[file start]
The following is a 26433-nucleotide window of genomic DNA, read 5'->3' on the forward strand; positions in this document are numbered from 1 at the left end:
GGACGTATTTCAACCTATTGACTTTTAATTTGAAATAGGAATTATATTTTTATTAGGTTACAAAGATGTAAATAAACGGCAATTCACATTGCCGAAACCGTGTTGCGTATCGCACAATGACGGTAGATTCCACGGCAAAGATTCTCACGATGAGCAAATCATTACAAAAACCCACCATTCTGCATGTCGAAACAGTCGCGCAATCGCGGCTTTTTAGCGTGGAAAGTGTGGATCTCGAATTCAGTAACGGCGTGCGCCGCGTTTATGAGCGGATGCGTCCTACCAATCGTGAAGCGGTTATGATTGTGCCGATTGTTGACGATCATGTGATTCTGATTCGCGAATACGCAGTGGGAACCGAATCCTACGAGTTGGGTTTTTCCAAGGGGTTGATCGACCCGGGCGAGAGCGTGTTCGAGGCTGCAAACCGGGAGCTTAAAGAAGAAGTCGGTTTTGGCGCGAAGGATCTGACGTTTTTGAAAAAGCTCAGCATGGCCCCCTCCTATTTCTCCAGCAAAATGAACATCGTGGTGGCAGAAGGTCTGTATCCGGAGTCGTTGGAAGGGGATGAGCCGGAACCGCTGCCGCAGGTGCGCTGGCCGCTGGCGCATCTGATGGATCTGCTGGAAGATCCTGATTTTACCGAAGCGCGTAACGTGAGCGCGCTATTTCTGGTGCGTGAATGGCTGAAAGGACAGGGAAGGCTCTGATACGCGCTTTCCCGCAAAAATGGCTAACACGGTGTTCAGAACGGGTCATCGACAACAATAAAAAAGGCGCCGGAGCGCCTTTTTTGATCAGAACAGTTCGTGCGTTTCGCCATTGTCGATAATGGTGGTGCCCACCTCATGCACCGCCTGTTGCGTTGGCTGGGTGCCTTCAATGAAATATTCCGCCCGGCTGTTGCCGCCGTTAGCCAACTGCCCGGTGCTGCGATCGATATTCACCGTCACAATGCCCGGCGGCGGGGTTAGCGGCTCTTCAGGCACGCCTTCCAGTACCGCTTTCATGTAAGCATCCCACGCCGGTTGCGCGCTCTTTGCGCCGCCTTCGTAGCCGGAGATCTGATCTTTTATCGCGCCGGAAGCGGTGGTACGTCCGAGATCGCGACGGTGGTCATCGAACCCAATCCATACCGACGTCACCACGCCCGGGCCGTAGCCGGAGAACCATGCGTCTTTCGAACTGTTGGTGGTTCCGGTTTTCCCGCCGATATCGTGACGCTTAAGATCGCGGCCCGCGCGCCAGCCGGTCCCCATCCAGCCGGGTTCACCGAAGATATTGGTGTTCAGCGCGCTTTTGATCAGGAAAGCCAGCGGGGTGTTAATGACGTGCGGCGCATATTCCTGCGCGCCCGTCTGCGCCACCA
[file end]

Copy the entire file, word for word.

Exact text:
The following is a 26433-nucleotide window of genomic DNA, read 5'->3' on the forward strand; positions in this document are numbered from 1 at the left end:
GGACGTATTTCAACCTATTGACTTTTAATTTGAAATAGGAATTATATTTTTATTAGGTTACAAAGATGTAAATAAACGGCAATTCACATTGCCGAAACCGTGTTGCGTATCGCACAATGACGGTAGATTCCACGGCAAAGATTCTCACGATGAGCAAATCATTACAAAAACCCACCATTCTGCATGTCGAAACAGTCGCGCAATCGCGGCTTTTTAGCGTGGAAAGTGTGGATCTCGAATTCAGTAACGGCGTGCGCCGCGTTTATGAGCGGATGCGTCCTACCAATCGTGAAGCGGTTATGATTGTGCCGATTGTTGACGATCATGTGATTCTGATTCGCGAATACGCAGTGGGAACCGAATCCTACGAGTTGGGTTTTTCCAAGGGGTTGATCGACCCGGGCGAGAGCGTGTTCGAGGCTGCAAACCGGGAGCTTAAAGAAGAAGTCGGTTTTGGCGCGAAGGATCTGACGTTTTTGAAAAAGCTCAGCATGGCCCCCTCCTATTTCTCCAGCAAAATGAACATCGTGGTGGCAGAAGGTCTGTATCCGGAGTCGTTGGAAGGGGATGAGCCGGAACCGCTGCCGCAGGTGCGCTGGCCGCTGGCGCATCTGATGGATCTGCTGGAAGATCCTGATTTTACCGAAGCGCGTAACGTGAGCGCGCTATTTCTGGTGCGTGAATGGCTGAAAGGACAGGGAAGGCTCTGATACGCGCTTTCCCGCAAAAATGGCTAACACGGTGTTCAGAACGGGTCATCGACAACAATAAAAAAGGCGCCGGAGCGCCTTTTTTGATCAGAACAGTTCGTGCGTTTCGCCATTGTCGATAATGGTGGTGCCCACCTCATGCACCGCCTGTTGCGTTGGCTGGGTGCCTTCAATGAAATATTCCGCCCGGCTGTTGCCGCCGTTAGCCAACTGCCCGGTGCTGCGATCGATATTCACCGTCACAATGCCCGGCGGCGGGGTTAGCGGCTCTTCAGGCACGCCTTCCAGTACCGCTTTCATGTAAGCATCCCACGCCGGTTGCGCGCTCTTTGCGCCGCCTTCGTAGCCGGAGATCTGATCTTTTATCGCGCCGGAAGCGGTGGTACGTCCGAGATCGCGACGGTGGTCATCGAACCCAATCCATACCGACGTCACCACGCCCGGGCCGTAGCCGGAGAACCATGCGTCTTTCGAACTGTTGGTGGTTCCGGTTTTCCCGCCGATATCGTGACGCTTAAGATCGCGGCCCGCGCGCCAGCCGGTCCCCATCCAGCCGGGTTCACCGAAGATATTGGTGTTCAGCGCGCTTTTGATCAGGAAAGCCAGCGGGGTGTTAATGACGTGCGGCGCATATTCCTGCGCGCCCGTCTGCGCCACCA